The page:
Charging Electric Cars at Home
The benefits of electrifying your drive are obvious: reduced or zero emissions, smooth electric performance, and fuel savings. But you will only maximize those benefits – and maximize your convenience – if you’re able to charge at home.
The infrastructure in America for charging electric vehicles, and charging them quickly, just isn’t at the same level as gasoline. Even fueling on the fastest public chargers you’ll want to grab a coffee while you wait for your EV to fill up. On the other hand, plugging in your vehicle when you get home and letting it charge overnight is super-convenient and helps extend the life of your battery. All you need to do is plug in – just like you would your phone or laptop.
Electric Car Home Charging: Convenience
Imagine never having to visit a gas station again. That’s what switching to electric gives you. No more dealing with messy fuel pumps. No more fiddling with cards and cash late at night. No more hassles. That’s what home charging gives you – the ultimate in-house comfort and convenience.
For most Americans, driving routines are just that – routine. You likely get up in the morning, maybe drop the kids off at school, go to work, run some errands on the way home, and then do it all again the next day. The vast majority of electric cars on sale have more than enough range to accommodate all of this activity in a day.
And when you get home, you can simply plug in your EV. The best and cheapest time to charge is typically at night, when you’re sleeping. Plus, when you get up the next day, you’ll have a full tank of electrons! That’s even better than gas.
Electric Car Home Charging and Batteries
Charging at a slower speed overnight is better for your battery than using frequent fast charging at public charging stations.
Level 3, or DC fast charging stations, bypass your electric car’s power electronics and its inverter to charge the battery at a much higher rate. But DC fast charging is like junk food for your car. Accelerating the chemical reaction that produces power can make your car’s battery deteriorate a bit more quickly.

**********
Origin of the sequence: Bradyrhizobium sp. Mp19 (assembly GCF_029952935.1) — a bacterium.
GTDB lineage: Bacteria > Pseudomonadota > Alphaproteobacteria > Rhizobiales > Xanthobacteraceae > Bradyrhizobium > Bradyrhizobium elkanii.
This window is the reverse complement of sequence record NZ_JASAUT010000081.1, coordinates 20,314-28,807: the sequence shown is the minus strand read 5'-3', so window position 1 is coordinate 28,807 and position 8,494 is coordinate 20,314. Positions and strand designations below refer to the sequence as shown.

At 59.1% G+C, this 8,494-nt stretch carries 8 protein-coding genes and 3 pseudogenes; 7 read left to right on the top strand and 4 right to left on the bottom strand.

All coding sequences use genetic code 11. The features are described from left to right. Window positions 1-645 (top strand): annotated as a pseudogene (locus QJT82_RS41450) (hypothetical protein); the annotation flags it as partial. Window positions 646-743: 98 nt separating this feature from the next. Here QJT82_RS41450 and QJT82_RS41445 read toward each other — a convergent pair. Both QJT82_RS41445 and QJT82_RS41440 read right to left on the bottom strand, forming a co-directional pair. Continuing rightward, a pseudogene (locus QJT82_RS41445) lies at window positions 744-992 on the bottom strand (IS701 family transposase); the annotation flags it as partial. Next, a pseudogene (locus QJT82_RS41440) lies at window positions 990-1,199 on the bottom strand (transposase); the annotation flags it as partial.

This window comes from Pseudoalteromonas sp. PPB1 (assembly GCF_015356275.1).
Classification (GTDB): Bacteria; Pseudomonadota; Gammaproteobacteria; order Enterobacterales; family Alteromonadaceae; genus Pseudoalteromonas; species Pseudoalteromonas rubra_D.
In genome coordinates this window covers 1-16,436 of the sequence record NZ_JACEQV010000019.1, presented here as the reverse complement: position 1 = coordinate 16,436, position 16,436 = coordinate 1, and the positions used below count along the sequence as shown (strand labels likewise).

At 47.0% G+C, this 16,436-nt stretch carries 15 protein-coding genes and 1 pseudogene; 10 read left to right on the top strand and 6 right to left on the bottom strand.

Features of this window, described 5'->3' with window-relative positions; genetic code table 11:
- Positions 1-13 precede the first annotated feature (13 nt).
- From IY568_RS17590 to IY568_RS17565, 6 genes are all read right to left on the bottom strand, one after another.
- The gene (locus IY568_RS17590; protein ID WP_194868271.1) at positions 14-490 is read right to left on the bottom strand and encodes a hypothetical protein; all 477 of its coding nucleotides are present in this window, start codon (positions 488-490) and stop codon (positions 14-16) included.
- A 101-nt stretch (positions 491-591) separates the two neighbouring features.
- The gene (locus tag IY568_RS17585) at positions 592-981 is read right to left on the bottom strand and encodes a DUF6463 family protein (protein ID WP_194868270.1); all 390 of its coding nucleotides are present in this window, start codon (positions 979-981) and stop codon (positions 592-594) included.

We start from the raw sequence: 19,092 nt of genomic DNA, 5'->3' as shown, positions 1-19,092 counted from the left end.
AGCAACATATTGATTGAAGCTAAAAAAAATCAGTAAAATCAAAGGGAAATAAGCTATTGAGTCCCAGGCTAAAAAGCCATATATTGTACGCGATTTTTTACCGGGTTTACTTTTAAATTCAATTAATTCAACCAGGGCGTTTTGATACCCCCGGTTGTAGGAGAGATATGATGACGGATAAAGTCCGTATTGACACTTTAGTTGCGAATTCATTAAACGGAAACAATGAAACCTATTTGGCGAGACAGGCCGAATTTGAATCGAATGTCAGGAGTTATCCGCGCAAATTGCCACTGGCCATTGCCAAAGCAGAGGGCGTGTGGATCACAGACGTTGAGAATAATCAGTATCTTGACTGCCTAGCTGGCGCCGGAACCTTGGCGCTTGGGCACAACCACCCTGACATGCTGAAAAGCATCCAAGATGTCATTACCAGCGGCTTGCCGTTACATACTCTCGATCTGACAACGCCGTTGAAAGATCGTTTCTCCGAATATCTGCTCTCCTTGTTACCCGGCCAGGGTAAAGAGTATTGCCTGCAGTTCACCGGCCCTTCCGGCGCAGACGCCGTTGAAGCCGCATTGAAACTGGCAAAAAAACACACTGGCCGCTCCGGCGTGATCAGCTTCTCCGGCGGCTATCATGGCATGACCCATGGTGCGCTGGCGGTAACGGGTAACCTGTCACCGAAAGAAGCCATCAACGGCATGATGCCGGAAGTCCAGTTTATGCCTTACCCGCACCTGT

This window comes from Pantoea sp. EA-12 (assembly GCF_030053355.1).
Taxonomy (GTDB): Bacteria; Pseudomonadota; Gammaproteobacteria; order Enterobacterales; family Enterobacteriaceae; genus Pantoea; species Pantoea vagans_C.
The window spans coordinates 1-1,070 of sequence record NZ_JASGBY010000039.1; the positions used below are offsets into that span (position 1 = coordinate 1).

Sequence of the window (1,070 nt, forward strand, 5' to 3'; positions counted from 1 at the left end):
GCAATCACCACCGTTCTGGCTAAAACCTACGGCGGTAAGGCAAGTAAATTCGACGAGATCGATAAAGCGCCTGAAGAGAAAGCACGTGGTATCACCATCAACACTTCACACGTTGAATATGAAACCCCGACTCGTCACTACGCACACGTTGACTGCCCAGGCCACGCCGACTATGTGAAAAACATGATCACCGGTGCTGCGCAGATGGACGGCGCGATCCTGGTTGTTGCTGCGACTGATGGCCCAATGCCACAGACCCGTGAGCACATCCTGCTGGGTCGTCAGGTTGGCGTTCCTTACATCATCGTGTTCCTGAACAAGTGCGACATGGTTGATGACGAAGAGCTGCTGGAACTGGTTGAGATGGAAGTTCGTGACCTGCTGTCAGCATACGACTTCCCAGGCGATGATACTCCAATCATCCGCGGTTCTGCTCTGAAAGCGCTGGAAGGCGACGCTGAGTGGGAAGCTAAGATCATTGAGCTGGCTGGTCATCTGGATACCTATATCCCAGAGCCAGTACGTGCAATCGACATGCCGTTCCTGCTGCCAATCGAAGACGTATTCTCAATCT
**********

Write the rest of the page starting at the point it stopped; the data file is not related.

It’s a little like the fast chargers you can buy for your laptop or cell phone. You can buy higher-speed chargers for your personal electronics that will fill their batteries much faster than the units they came with, but you’ll notice over time that your battery might not hold a charge for quite as long as it used to.
AC charging, what you’d generally use at home, takes longer because the chemical reaction, moderated by the vehicle’s power electronics, is gentler – the components of the battery aren’t being bombarded at high speed. DC chargers can push power to the battery up to 30 times as fast as a home charger, so you can imagine that it has slightly more of an effect on wearing out the battery.
Just like it’s okay to occasionally have a “cheat day” and wolf down a burger and fries, even if you’re on a healthy diet, it’s okay to take advantage of DC fast charging on long trips where you need a quick fill-up. But you don’t want your EV’s daily diet to be from fast chargers.
How Much Does It Cost to Charge an Electric Car at Home?
One of the major reasons to move to electric from gasoline is reduced energy costs.
Just like cooking at home is cheaper than going out for dinner, EV home charging is cheaper than using public charging stations.
Indeed, because they are the source of power for your EVs, electric utilities are incentivized to help you learn about the benefits of electric cars. Many provide special electric car rates – only for customers with EVs. This not only reduces the cost of charging, it also reduces the total cost of home electricity.
Some utilities also offer customers reduced rates at certain times – often at night. Time Of Use rates are not specific to EV owners and, therefore, anyone can take advantage of the reduced rates. Many electric cars and Level 2 chargers can be programmed to charge an electric car during the reduced-rate times. This means you can take advantage of reduced costs without having to remember when to plug in.